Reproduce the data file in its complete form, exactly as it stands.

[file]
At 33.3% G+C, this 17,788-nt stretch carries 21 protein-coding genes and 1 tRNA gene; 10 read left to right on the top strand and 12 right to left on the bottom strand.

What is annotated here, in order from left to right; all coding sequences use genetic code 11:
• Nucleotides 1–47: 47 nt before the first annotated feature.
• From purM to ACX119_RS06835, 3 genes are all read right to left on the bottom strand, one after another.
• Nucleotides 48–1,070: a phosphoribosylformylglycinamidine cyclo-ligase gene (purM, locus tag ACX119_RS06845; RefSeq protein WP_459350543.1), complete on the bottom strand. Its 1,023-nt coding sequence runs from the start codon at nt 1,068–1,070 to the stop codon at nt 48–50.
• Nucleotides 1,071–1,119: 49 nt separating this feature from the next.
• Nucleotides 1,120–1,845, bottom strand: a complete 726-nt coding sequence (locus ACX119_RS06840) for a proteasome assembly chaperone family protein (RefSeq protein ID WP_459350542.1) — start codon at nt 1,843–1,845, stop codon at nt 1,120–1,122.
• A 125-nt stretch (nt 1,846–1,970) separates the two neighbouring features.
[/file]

At 33.3% G+C, this 17,788-nt stretch carries 21 protein-coding genes and 1 tRNA gene; 10 read left to right on the top strand and 12 right to left on the bottom strand.

What is annotated here, in order from left to right; all coding sequences use genetic code 11:
• Nucleotides 1–47: 47 nt before the first annotated feature.
• From purM to ACX119_RS06835, 3 genes are all read right to left on the bottom strand, one after another.
• Nucleotides 48–1,070: a phosphoribosylformylglycinamidine cyclo-ligase gene (purM, locus tag ACX119_RS06845; RefSeq protein WP_459350543.1), complete on the bottom strand. Its 1,023-nt coding sequence runs from the start codon at nt 1,068–1,070 to the stop codon at nt 48–50.
• Nucleotides 1,071–1,119: 49 nt separating this feature from the next.
• Nucleotides 1,120–1,845, bottom strand: a complete 726-nt coding sequence (locus ACX119_RS06840) for a proteasome assembly chaperone family protein (RefSeq protein ID WP_459350542.1) — start codon at nt 1,843–1,845, stop codon at nt 1,120–1,122.
• A 125-nt stretch (nt 1,846–1,970) separates the two neighbouring features.